Have you ever wondered what kind of a life the chicken you’re eating has led before it became your meal? This short film beautifully tells us the tale of a cockerel in an autobiographic fashion.

A Cockerel’s Tale” is screening at Osaka Asian Film Festival

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We are invited to follow around a typical cockerel in his journey through life, from a little chick to becoming a breeder cockerel in a nearby farm and finally being consumed by people as meat sold in a butcher’s shop. The narrator of the film seems uncertain initially but we later find out it’s the soul of the dead cockerel himself. The cycle of an ordinary day in the ranch till his very last day would have been appropriately summed up by the words, “eat, sleep and ejaculate”. However, one day the cockerel finds a chance to leave his cage and venture out into the world beyond the perimeter of his farm.

As he steps outside the cage he used to be locked up in, the camera watches him from a distance while the voice over continues to narrate his inner thoughts. “He flaps his wings showing off to the other roosters smugly.” This small action is symbolic of the start of his quest for an identity and the path to his self-discovery. It is marked with a sense of liberation and independence that motivates the cockerel to set out on his own adventure. What happens next is outside his knowledge or control and therefore he must submit himself to his fate. We never see the cockerel protesting or fighting against the chains of restraint put on him.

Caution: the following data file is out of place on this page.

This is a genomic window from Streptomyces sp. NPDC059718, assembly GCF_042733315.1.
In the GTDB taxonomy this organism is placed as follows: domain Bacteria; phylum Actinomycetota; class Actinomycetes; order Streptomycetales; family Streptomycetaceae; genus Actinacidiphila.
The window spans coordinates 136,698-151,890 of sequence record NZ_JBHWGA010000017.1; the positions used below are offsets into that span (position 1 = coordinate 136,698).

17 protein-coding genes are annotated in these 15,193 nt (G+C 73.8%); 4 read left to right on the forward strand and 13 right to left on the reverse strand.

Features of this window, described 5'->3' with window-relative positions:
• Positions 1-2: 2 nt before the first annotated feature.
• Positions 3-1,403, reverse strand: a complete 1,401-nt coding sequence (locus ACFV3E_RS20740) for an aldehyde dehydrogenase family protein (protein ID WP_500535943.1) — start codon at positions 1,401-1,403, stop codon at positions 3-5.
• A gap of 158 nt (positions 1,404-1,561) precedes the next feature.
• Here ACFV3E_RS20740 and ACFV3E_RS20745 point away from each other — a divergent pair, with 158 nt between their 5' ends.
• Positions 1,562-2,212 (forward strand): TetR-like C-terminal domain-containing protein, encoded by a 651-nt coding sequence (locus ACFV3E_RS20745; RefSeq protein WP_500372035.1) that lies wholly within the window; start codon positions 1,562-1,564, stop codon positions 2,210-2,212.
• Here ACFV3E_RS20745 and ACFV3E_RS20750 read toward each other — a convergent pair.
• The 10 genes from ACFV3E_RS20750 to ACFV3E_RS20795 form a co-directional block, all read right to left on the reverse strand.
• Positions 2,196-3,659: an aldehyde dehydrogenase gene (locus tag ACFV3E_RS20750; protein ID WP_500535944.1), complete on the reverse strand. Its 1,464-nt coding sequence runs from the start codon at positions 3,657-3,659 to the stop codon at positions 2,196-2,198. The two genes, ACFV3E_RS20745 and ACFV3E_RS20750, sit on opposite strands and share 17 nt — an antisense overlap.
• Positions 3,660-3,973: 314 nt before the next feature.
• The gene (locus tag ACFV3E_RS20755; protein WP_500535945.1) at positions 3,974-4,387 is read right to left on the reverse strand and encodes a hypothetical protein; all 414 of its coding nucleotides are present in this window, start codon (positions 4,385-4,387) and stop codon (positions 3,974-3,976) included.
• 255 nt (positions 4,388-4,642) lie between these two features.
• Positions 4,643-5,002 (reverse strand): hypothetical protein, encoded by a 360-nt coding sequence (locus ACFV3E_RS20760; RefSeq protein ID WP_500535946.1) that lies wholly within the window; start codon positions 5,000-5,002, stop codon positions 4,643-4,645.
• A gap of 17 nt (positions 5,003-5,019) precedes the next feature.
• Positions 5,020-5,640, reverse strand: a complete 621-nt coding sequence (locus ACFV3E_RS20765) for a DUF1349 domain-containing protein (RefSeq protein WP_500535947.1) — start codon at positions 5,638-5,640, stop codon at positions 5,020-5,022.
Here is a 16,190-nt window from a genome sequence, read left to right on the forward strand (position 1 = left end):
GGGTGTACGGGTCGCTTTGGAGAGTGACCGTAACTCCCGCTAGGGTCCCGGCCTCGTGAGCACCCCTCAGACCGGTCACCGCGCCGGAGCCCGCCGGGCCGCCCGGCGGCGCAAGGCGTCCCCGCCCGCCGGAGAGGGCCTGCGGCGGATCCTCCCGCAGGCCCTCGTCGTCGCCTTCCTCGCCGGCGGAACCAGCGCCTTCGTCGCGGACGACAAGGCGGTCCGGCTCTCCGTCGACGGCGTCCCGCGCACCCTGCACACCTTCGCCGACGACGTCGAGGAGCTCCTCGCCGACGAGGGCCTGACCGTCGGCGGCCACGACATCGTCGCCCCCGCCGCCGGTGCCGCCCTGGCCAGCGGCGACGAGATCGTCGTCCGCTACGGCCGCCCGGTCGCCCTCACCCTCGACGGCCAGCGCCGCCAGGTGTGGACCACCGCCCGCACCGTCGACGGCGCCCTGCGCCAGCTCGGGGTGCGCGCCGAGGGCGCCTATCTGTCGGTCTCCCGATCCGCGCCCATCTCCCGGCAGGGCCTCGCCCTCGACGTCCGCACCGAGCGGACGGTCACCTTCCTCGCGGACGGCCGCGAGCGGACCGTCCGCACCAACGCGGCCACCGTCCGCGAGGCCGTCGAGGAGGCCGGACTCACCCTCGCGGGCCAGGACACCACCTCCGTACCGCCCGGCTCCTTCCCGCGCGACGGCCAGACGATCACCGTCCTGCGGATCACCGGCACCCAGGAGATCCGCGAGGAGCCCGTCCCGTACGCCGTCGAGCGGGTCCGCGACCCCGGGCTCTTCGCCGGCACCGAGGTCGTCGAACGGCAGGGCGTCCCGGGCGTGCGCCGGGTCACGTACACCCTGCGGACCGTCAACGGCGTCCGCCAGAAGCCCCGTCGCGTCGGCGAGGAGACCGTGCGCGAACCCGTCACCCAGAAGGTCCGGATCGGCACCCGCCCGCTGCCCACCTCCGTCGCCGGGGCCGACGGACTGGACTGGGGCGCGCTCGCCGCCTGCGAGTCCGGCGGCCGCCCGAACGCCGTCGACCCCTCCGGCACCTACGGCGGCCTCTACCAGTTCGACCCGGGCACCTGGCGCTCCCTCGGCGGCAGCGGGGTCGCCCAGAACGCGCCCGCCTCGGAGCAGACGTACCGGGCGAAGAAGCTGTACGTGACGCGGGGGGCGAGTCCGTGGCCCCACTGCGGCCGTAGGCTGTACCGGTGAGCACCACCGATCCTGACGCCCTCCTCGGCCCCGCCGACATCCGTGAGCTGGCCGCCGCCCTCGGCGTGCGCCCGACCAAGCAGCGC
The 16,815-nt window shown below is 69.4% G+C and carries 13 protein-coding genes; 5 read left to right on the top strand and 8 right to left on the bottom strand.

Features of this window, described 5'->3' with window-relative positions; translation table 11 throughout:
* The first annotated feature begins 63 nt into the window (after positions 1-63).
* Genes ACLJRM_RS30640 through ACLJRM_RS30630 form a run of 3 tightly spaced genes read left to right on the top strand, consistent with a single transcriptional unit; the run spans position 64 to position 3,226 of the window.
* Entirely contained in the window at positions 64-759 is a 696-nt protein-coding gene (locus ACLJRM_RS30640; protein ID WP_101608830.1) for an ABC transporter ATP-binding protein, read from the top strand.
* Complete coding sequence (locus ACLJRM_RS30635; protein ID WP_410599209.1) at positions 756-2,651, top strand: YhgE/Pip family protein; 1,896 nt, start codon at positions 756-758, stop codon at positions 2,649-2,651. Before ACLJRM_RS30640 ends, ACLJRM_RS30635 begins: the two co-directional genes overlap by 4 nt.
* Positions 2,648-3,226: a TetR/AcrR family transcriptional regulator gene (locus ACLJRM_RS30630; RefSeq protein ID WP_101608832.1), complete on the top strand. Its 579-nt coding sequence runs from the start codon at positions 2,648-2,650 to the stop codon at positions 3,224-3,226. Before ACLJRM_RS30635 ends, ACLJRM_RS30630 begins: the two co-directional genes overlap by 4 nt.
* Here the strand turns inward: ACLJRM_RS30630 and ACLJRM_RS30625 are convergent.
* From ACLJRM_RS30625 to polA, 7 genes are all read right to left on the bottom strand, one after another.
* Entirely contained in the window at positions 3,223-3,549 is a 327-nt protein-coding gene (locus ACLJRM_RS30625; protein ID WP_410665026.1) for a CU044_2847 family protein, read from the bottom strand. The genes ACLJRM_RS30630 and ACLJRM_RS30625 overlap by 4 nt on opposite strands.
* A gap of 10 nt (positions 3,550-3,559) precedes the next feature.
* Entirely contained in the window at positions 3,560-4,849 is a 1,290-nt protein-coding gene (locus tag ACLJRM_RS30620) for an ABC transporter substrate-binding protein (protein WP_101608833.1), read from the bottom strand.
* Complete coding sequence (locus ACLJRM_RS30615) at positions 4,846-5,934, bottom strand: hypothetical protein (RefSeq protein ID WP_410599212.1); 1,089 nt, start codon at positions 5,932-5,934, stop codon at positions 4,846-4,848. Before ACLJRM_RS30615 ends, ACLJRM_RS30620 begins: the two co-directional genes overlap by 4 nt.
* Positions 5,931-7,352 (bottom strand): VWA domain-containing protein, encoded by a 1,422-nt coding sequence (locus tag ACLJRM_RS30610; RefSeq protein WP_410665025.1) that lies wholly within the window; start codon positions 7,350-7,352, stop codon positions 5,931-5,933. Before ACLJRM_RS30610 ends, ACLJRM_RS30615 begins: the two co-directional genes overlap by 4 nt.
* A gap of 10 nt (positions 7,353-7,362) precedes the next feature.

Personifying the protagonist as a human donning a feathery outfit but with the face still intact like that of a human seems to be a deliberate decision made by the director. It not only enables us to empathize with the cockerel, but also lets us realize how cruelty against animals often gets ignored or not taken into any consideration. As an animal with a human face, it is hard for us to ignore his predicament. When the narrative comes from a first person’s point of view, it will no doubt have a greater effect on the audience than the response any second person’s point of view would have elicited from the same group of audience because of the personal anecdotal aspect to it.

The film has graphic depictions of how a breeder cockerel is manually made to ejaculate and then the semen he produces is used to inseminate other breeder hens. A particular sequence has short flashes of clear images that keep shuffling from one to the other. To discuss the effect of such grossly blunt and crass presentation, one must observe that it does not undermine the violence or vulgarity of the situation the cockerel is put in but makes us more aware of the process that a breeder cockerel is made to go through in a humorous way, despite it being an almost insanely exploited existence. Perhaps, this film would raise questions in our minds regarding animal rights and alternative modes of growing chicken for consumption. As the cockerel’s soul wanders down the lane at night, we are left a little morose and pensive.

I’m a postgraduate student from India, currently doing my Masters in English Literature. I want to continue my further studies in the field of academic research, but I really want to be an author. I love reading novels and I often write short stories or memoirs in my free time unless I'm binge-watching Korean dramas. I get distracted very easily. I pretty much grew up watching films since my childhood. My dad would often bring home DVDs of old classics and the whole family would get together in the evenings to watch them. I have seen a lot of Indian films and as a Bengali, though it might sound a bit biased, I'm actually very fond of Satyajit Ray's films, particularly "Goopy Gyne Bagha Byne" and "Charulata". Other than that, I love Kurosawa (especially, "Seven Samurai"), Wang Kar Wai and Miyazaki among Asian filmmakers. I'm always open to trying out new films and genres, except horror. I enjoy writing about films, something I discovered quite recently, but I'm nowhere near being a film critic. So I'm just here to explore and learn.